Babies are miracles, I don’t care what anyone says, they really are. It takes giving birth to one, continuously trying for one, or being on an adoption waiting list to understand that.
For many, the first choice is having a child of their own, which does not always happen automatically. For others though, adoption makes more sense or is the only option. I am someone who has never actually considered adoption but I was going through my twitter feed the other day and was so intrigued by this tweet I saw from a mommy called Donna.
I couldn’t help but reach out to her to dig deeper into her story and I learnt so much from it. Below is the conversation we had on her adoption story.
Donna’s Adoption Story
You knew from an early age that you wanted to adopt. What was the main reason behind wanting to adopt?
To be honest I do not really remember. You would think that such a momentous decision or desire would stem from something. I just knew that I would adopt one day. What I can say is that my views towards adoption have matured. When I was younger, it was partially about “saving” a child but with time and lots of reading and listening, I have learned that adoption is not about saving children. It is one of a couple of ways of forming a family and for me personally, it is my first choice.
Was there a big difference between going through an adoption agency and a private social worker?
I cannot really comment on this because I was with the adoption agency for such a short period. I do think that a very crucial thing is the connection between you and the social worker. The social worker is one of the most important people you will ever meet. It must be someone you can trust to do what is needed for the potential adoptee, the first parent(s) if they are involved and yourself. I am grateful for my social worker every day.
Do you have any connection to your son’s biological parents?
I have no connection to them. All communication (if any) is through the social worker.
What were the biggest challenges you faced?
Talking to my parents about my decision and getting them to understand my reasons was hard. Like many Black African parents, they wanted the “fairytale” (lobola, wedding and babies – in that order), and they had to reassess what they wanted and align it with my desires. What I learned is that there is some fear around adoption and a lack of education around the legal aspects. So just sitting them down and having that hard discussion and answering their questions helped to ease some of their fears.
Another big challenge is waiting for the legal aspects to be finalised. Without the court order, there is very little that can be done (e.g. I cannot complete applications to schools, apply for a passport or travel by air within SA without a whole lot of documents stating that he has been placed in my care pending the court order) and in Johannesburg, you wait a long time for the court order.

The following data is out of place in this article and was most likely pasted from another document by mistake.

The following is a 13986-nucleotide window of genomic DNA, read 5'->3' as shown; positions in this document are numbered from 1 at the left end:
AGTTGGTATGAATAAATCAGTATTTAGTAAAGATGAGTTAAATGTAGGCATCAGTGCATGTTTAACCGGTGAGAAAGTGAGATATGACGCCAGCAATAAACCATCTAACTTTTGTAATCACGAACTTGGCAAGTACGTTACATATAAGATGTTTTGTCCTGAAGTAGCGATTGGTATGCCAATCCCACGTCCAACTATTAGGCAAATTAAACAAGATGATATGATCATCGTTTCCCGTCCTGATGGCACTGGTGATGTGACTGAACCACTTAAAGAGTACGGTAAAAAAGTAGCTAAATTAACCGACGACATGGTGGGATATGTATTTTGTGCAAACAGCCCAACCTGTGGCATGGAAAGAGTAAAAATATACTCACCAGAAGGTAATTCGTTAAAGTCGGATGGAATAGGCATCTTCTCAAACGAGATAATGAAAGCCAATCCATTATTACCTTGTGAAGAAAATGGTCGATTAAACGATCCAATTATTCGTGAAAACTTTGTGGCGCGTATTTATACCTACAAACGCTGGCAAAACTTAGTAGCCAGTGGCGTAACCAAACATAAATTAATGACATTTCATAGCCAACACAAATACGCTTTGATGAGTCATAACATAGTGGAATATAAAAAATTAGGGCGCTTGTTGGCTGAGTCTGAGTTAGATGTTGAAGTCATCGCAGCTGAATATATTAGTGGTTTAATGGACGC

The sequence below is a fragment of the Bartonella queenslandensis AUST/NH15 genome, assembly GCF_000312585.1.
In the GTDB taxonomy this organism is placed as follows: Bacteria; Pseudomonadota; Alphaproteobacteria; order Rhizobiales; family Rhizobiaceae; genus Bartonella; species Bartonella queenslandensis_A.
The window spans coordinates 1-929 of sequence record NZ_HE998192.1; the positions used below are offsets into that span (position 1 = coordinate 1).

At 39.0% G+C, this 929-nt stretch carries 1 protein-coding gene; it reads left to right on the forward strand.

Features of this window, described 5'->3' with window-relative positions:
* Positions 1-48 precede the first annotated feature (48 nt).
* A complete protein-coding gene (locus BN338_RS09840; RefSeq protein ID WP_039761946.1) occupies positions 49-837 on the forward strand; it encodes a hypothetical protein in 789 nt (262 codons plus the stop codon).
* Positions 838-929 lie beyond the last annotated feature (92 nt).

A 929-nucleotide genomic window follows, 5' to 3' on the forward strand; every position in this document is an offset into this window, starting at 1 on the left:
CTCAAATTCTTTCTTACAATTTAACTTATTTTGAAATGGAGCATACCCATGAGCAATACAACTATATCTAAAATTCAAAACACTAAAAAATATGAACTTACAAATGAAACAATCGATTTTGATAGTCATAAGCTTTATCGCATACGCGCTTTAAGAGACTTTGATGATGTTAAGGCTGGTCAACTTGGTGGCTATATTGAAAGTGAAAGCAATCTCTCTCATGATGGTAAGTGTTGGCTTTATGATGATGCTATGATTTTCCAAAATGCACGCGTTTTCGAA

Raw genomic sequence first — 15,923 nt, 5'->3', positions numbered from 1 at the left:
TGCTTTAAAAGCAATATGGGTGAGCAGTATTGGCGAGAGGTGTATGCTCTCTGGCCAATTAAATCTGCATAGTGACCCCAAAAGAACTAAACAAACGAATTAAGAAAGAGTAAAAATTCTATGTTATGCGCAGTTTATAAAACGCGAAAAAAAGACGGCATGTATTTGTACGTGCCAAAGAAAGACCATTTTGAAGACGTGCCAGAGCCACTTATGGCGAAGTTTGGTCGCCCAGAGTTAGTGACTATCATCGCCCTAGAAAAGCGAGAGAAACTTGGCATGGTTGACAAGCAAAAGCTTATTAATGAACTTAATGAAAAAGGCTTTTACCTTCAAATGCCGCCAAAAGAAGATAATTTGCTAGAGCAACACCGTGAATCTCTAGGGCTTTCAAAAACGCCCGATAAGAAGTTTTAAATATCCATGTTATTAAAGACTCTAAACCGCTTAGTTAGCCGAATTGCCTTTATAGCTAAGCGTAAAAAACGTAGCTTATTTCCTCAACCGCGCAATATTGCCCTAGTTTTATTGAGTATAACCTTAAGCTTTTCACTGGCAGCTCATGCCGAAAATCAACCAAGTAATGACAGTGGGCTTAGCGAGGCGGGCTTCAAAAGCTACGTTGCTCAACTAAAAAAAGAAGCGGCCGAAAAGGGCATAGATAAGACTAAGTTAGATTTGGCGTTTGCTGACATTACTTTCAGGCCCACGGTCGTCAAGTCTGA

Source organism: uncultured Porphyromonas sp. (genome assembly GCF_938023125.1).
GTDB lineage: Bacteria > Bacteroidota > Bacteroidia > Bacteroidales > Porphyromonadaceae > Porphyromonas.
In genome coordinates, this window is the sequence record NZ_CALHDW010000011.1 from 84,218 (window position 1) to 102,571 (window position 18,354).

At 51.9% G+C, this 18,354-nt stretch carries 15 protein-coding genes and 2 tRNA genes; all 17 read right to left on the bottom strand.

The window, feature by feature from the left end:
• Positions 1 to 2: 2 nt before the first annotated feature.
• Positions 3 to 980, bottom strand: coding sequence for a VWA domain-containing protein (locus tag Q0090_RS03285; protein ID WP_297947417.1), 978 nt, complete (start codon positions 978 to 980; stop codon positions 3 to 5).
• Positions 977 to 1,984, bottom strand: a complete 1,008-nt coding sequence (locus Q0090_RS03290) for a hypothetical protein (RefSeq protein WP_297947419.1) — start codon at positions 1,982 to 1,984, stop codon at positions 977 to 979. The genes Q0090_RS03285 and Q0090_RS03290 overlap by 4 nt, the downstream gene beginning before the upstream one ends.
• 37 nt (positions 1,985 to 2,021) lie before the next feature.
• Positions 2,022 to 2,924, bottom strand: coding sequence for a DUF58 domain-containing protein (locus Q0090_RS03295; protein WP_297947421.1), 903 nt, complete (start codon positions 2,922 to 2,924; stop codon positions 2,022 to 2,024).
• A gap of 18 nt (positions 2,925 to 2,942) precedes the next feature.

Was your family supportive?
My sisters and brothers were amazing. My parents love my son completely. I actually think he may be their favorite grandson. I could not ask for better family support than what I have received and continue to receive.
Does your child know that he is adopted, if not do you plan to tell him?
I do talk to him about it and it is more about me practicing telling him his story, so that when he can start to understand I am not fumbling over my words. So yes, I will definitely tell him, in an age-appropriate manner about his adoption.
What advice would you give to someone that is looking to adopt?
- Know why you want to adopt. Children that are available for adoption are not charity cases or second best. They are looking to be loved, as if born to you. If you have any doubts about this, stop and reassess.
- Read and listen to the stories of adoptees, first parents and adoptive parents (not Hollywood movies). The hard stuff that will cause you to pause and think about what it really means.
Be honest throughout the process, with yourself, your partner (if applicable), your support system and your social worker.
- Have those difficult discussions with your family and your support system. Involve your social worker if necessary.
- When you have adopted or in the process, remember that your child’s story is theirs, and theirs alone. Leave it to your child to decide who and how much of their story they tell. And in saying this, never hide from your child that they are adopted.
For parents looking for information on how to adopt children in South Africa visit Oasis Haven